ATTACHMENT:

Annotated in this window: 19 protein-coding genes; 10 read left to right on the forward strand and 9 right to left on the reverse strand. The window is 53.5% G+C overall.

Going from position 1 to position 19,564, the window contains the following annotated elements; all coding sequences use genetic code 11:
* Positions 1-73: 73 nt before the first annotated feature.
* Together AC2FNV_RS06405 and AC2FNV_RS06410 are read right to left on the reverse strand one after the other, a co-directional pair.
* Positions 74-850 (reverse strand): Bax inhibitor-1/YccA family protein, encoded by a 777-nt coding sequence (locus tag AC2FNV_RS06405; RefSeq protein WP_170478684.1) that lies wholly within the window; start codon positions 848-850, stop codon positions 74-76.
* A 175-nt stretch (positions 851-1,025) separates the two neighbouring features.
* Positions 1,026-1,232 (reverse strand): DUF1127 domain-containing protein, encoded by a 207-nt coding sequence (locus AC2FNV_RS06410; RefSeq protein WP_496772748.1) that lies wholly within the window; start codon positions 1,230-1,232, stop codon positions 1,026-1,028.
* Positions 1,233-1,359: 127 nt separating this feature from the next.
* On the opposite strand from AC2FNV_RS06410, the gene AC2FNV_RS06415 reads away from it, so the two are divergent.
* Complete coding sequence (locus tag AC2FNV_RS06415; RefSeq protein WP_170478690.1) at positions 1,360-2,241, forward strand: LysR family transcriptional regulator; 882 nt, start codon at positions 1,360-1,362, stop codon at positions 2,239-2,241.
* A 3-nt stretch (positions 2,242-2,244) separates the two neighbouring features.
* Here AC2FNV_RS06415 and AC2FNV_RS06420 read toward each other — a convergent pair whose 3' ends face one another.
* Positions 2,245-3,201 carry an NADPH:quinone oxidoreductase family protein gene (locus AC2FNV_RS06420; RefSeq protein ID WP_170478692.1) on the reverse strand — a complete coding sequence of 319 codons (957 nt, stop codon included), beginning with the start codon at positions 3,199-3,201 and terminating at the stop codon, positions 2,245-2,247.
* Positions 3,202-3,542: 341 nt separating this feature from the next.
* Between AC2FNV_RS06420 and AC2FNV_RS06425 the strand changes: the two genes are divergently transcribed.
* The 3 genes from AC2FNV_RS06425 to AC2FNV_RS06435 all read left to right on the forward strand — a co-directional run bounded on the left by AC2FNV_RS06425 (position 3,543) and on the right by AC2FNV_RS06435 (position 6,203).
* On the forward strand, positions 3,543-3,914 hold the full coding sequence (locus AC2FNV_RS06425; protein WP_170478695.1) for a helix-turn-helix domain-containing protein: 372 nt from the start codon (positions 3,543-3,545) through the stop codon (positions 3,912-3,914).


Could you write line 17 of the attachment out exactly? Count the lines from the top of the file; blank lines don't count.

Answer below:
* On the forward strand, positions 3,543-3,914 hold the full coding sequence (locus AC2FNV_RS06425; protein WP_170478695.1) for a helix-turn-helix domain-containing protein: 372 nt from the start codon (positions 3,543-3,545) through the stop codon (positions 3,912-3,914).